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The 4-H volunteer produces flavored vinegars that take on cranberry and other hues.
By JULIANNE WU
© St. Petersburg Times, published December 12, 2000
LARGO -- If you are still pondering what holiday gift to get Aunt Tillie or that neighbor down the street, think flavored vinegar.
"I try to give handmade gifts, and flavored vinegars fill the bill," said Betty Hill, 74, a master gardener with the Pinellas County Extension Service and a 4-H volunteer along with her husband, Tom. "You're giving something of yourself."
Mrs. Hill, who gives workshops on making flavored vinegars, says it's not too late to make the sweet-sour treats in time for the holidays.
Recently, Hill showed off a dozen vinegars she has made, mostly with herbs and flowers from her Largo garden and even cranberries from Wisconsin, where she and her husband spend half of their year.
Regardless of what flavor of vinegar you wish to make, Mrs. Hill offers some basic rules:
Always use vinegar with 5 percent acidity. Most commercial vinegars fit the bill, including plain, white distilled vinegar, white wine vinegar or cider vinegar. It can be purchased at most stores and supermarkets.
Because vinegar is an acid, use only glass or pottery containers that are clean and sterilized. Salad dressing bottles are especially useful.
Use plastic caps or cork stoppers (which can be purchased at a crafts store or hardware store). "Don't use metal caps, because they interact with the acidity of the vinegar," Mrs. Hill said. If you must use metal caps, put some type of a liner in between the cap and the contents of the bottle.
"My favorite kind of vinegar is made with cranberries," Mrs. Hill said. "The longer it sets, the prettier it gets." She showed off the concoction, which had a light-pink color.
"Another favorite of mine is vinegar made with opal basil. That one also has a pink tone," she said.
To make flavored vinegar, first wash and sterilize the bottles. Then, gather your ingredients together. Flavored vinegars can be made with just about any herb, including rosemary, mint, basil, oregano, garlic, ginger, chives and some more exotic herbs such as Mexican marigolds, lemon grass and lavender.
Fruits such as lemons, orange, cranberries, raspberries, elderberries, pears, peaches and more can be used. And even flowers such as tea roses and the blossoms from elder trees can be used.
"It's best to use flowers out of your garden," Mrs. Hill said. "Those from the florist tend to have pesticides on them. You don't want to get that in your vinegar."
If you don't grow herbs, she advises you purchase fresh herbs in plastic bags or in pots at the supermarket.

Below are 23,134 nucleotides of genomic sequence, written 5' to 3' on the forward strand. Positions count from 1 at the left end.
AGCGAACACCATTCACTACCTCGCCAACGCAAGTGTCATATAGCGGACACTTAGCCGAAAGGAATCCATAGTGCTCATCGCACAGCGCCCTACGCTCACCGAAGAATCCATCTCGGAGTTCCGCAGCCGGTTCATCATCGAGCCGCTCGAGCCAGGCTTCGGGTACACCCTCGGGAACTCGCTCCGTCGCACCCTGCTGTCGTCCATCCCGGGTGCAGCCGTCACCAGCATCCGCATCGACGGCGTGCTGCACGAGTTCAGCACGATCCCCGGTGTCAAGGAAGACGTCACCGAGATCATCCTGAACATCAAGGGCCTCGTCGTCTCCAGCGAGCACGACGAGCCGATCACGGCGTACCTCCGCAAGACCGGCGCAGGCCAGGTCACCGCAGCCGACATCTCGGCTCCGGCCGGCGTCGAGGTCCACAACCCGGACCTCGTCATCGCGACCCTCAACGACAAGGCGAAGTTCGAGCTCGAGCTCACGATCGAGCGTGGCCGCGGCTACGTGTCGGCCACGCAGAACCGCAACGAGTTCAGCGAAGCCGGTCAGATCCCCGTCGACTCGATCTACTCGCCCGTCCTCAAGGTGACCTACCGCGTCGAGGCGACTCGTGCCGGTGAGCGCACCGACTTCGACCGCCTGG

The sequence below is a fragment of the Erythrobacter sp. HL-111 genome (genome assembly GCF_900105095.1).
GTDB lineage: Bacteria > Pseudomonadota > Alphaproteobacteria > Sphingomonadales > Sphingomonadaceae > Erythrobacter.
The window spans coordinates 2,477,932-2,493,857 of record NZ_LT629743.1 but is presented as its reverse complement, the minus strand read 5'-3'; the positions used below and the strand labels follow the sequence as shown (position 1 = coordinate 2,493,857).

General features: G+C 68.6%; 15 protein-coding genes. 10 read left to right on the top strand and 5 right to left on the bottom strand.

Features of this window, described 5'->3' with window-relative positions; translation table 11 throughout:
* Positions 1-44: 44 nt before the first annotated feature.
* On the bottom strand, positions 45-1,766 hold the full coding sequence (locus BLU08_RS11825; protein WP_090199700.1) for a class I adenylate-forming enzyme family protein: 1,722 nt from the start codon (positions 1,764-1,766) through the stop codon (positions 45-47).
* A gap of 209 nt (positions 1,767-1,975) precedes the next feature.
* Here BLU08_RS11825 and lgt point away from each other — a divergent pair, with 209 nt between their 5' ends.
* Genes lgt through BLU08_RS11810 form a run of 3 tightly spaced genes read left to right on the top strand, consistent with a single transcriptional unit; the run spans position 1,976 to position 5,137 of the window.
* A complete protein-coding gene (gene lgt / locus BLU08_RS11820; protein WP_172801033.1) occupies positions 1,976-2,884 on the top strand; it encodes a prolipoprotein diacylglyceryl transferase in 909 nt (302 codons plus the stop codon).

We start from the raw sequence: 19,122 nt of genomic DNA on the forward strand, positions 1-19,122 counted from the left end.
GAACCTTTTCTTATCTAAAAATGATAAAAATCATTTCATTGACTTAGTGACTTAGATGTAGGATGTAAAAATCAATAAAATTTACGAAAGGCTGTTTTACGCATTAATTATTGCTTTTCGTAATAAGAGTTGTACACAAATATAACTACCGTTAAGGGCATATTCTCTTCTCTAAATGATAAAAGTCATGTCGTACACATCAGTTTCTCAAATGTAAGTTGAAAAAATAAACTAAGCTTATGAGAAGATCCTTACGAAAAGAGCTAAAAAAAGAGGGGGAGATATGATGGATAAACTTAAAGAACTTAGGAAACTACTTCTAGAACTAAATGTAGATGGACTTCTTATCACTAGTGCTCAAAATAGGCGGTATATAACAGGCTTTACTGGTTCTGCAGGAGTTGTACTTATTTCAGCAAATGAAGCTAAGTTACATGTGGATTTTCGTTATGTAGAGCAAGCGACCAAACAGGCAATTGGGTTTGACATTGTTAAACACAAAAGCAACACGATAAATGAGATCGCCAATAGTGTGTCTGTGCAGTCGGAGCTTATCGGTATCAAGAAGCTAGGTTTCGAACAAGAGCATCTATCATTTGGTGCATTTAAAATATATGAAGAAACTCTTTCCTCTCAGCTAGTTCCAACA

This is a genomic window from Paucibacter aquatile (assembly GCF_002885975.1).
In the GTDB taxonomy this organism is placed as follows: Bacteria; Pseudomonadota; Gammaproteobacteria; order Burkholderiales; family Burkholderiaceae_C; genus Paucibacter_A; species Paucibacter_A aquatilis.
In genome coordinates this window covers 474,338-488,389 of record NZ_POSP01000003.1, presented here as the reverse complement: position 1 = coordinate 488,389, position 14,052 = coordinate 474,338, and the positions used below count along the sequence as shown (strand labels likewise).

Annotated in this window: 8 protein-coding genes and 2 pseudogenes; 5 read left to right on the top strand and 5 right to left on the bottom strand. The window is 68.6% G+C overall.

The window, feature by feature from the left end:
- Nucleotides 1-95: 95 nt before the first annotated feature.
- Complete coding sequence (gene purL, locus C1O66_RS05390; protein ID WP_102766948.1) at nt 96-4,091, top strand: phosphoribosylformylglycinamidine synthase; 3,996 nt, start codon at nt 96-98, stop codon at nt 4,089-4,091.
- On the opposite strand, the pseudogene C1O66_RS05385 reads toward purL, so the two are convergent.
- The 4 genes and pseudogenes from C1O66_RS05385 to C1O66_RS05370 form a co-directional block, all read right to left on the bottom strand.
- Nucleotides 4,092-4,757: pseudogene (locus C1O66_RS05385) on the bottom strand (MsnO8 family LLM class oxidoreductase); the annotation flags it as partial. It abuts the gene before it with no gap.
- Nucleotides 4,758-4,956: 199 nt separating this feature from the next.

Mrs. Hill said the easiest way to make the flavored vinegar is to put the washed (and patted dry) herb sprigs (don't overstuff) into the bottle, fill with vinegar of your choice and cork or cap up.
"If you are in a hurry, you can heat the vinegar to a near boil," she said. "That will speed up the process. But, if you can wait, it's better to use cold vinegar and let the mixture steep at room temperature for two to three weeks or more."
Mrs. Hill said she buys gallon jugs of vinegar because it is easier to make several bottles at once.
As an added touch, Mrs. Hill labels each bottle with the exact ingredients and various uses for that type of vinegar. For instance, her mint vinegar label says it is good with lamb, ham or even cole slaw.
Finally, she trims each bottle with a real or plastic herb or flower denoting the contents.
"Sometimes, I even put the gift bottle in a hand-sewn bag and tie it up with string and "yo yos' (made from bottle caps and material)," she said.
Cora Meares, a 4-H supervisor and recipient of many bottles of Mrs. Hill's vinegars, gives the culinary gifts a rave review.
"They don't last long at all in our house. We use them right away," said Meares. "Last year, she (Betty Hill) gave me some cranberry-flavored vinegar. My reaction was: "Wow, what is this?' I used it on romaine lettuce and added raisins and other sweet things. Delicious."
1 cup fresh or frozen cranberries
3 1/2 cups white wine vinegar
1/2 cup honey
glass containers: a bowl, juice jar and decorative bottles
funnel, sieve or coffee filter
labels, ribbon or other decorations
Put cranberries and vinegar in glass bowl; heat in the microwave just until the boiling point. Stir in honey gently. Try not to break the cranberries. Cool and pour into a 1-quart glass bottle or jar. Store in a cool, dark place for two weeks to two months while the vinegar takes on the deep, rich color and tangy taste of the cranberries.
Strain out the cranberries either through a sieve or a clean coffee filter and pour the vinegar into a decorative bottle. Add a few cranberries or a sprig of fresh herbs to the bottle to make it even prettier. Cork or cap the bottle, add a label and a ribbon and you've got the perfect gift.